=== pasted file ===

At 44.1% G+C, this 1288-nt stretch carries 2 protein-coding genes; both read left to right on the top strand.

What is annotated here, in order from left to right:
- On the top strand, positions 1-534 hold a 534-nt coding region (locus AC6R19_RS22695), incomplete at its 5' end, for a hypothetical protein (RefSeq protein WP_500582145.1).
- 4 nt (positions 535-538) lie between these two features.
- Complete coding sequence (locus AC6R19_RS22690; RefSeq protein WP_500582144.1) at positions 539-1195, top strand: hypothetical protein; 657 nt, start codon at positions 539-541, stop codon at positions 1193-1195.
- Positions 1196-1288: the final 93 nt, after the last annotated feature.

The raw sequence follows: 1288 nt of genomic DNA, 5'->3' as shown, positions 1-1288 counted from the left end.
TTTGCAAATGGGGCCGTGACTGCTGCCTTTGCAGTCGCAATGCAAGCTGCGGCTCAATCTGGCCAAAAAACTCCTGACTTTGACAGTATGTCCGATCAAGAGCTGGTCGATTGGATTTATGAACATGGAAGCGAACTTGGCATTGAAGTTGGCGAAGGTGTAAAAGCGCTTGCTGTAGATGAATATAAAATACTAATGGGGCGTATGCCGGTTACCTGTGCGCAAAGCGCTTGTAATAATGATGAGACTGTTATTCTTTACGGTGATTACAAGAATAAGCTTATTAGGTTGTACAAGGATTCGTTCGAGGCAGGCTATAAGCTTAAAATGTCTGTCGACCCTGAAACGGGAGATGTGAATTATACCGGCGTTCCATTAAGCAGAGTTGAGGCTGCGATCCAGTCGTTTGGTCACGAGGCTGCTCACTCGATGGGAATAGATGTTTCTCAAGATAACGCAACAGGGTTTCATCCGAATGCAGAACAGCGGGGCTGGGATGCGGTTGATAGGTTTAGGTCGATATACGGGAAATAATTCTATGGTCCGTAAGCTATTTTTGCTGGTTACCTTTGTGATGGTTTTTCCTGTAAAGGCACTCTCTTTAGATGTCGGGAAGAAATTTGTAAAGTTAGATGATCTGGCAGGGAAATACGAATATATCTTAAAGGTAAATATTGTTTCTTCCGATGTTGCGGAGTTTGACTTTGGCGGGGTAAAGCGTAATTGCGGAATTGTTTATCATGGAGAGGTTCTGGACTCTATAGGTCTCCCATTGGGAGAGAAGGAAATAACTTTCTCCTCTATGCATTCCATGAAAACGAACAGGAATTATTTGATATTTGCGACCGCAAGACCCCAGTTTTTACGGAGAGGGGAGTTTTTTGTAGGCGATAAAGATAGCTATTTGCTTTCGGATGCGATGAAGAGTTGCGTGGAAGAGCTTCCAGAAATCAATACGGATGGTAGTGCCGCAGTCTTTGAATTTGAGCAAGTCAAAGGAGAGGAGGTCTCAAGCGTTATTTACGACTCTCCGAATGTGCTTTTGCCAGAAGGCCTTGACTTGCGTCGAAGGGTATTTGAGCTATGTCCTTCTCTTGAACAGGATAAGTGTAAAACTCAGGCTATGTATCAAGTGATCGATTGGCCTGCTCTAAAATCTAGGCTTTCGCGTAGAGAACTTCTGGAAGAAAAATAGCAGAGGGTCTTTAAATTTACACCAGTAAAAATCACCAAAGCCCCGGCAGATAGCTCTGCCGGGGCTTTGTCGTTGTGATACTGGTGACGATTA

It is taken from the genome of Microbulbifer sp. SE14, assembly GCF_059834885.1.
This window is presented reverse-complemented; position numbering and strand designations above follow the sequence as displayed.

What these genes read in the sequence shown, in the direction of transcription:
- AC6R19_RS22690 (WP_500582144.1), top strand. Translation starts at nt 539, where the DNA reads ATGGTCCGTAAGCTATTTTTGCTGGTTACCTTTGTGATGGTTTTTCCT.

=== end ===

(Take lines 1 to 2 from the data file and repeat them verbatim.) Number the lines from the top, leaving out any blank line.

At 44.1% G+C, this 1288-nt stretch carries 2 protein-coding genes; both read left to right on the top strand.

What is annotated here, in order from left to right: